Due to the murder of former NIS agent Daniel McLane, who worked together with Mike Franks, we meet agent Dwayne Pride (called King by most), agent Chis Lasalle, and agent Merri Brody. (I will be honest and say I had trouble understanding what Lasalle was saying at times.)
McLane was Pride’s mentor like Franks was Gibbs’. Gibbs and Pride know each other from back when they were probies. From what I understand, Gary Glasberg might create a spin-off (“NCIS: New Orleans”) with this team. In principle, I am never a big fan of spin-offs, but it might work.
Pride comes to D.C. and to Gibbs because he thinks there might be a political motivation for the murder. McLane, after he retired from NIS, became a congressman. When Pride is in D.C., Lasalle calls in MTAC. He is there with the New Orleans medical examiner, Dr. Loretta Wade. They say the FBI came and took the body away. Dr. Wade had not been able to finish her autopsy. Tony “smells a conspiracy.”
“NCIS” and the FBI have to work together on this case, causing Fornell to join in. (Yay!)
This week’s episode of Arrow, “Unfinished Business” was written by Bryan Q Miller and Lindsey Allen and directed by Michael Offer. All three are new to Arrow. Miller is not new to the genre, having written for the CW’s Smallville as well as comics for DC, including Teen Titans. Allen worked with Mark Guggenheim on Green Lantern. Offer has a number of action credits on his resume, including Last Resort and The Unit. All this experience may help explain why even a brand new team to Arrow was able to deliver a satisfying episode that once again wove a single theme through multiple story arcs. This week’s theme was summed up by the Count (Seth Gable): “Nothing is what it once was.”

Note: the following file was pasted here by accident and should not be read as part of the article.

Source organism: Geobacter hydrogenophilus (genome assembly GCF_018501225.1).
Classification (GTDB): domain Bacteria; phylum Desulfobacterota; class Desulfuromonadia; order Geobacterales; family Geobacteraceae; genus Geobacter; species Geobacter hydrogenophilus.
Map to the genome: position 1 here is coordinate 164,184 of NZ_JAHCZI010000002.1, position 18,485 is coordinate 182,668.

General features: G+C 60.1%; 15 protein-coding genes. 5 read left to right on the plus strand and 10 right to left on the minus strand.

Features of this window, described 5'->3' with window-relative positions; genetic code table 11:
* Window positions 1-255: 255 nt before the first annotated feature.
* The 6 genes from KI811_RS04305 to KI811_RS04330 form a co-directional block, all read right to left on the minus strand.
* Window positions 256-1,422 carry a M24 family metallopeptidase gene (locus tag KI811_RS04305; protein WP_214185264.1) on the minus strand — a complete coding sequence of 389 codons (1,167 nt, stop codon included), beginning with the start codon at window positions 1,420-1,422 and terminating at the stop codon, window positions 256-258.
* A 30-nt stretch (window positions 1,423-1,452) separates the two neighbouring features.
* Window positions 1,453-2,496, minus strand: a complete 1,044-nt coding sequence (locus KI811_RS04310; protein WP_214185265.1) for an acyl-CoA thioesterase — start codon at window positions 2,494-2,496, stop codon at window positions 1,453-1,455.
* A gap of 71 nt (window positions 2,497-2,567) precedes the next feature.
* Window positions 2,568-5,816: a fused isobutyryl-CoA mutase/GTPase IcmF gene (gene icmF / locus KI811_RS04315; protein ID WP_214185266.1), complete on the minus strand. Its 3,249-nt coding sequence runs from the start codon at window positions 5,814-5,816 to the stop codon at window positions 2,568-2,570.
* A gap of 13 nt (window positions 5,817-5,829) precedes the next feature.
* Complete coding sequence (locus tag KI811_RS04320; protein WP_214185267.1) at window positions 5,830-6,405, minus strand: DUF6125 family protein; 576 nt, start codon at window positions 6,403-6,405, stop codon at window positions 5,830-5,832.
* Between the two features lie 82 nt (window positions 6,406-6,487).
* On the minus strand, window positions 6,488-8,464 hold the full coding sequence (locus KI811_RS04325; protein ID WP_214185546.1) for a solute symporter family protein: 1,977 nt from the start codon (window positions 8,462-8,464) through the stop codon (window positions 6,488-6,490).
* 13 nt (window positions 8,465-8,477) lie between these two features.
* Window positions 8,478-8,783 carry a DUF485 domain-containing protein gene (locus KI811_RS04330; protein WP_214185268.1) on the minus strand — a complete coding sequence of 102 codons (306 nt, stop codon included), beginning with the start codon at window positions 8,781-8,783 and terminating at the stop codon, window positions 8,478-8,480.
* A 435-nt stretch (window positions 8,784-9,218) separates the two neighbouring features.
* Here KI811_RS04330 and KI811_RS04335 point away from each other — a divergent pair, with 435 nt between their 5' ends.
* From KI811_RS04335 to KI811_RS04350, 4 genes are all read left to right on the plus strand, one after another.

The Count is not who he once was and neither is his drug, Vertigo. However, another theme that runs through the episode is misconceptions built on preconceptions, so Oliver (Stephen Amell) believes that the Count is still a threat and not really crazy and therefore buys into the Count escaping. This results in Oliver being captured by the doctor who is actually behind the new version of the drug and Diggle (David Ramsey) having to kill to save both of them. On the other hand, Oliver is not able to kill the Count in the end because he realizes that it would be a cold blooded killing. The Count is no longer a threat to anyone, and Oliver is not simply a cold blooded killer.
Another facet of the theme this week is that people can and do change, but sometimes they get stuck in the past. Diggle is obsessed with finding Deadshot. He keeps this a secret from Oliver even though he’s enlisted Felicity’s (Emily Bett Rickards) help. He is so consumed with finding him that he fails to come when Oliver needs him at the Aquarium. Just as a side note, the scenes in the actual aquarium were filmed in the Vancouver Aquarium, which I’ve visited. Diggle tells Oliver that he can’t get on with his life until he avenges his brother’s death. He doesn’t tell Oliver about his meeting with Lyla (Audrey Marie Anderson), however, and this may be a problem in the future if both the military and Oliver and Diggle are both hunting Deadshot.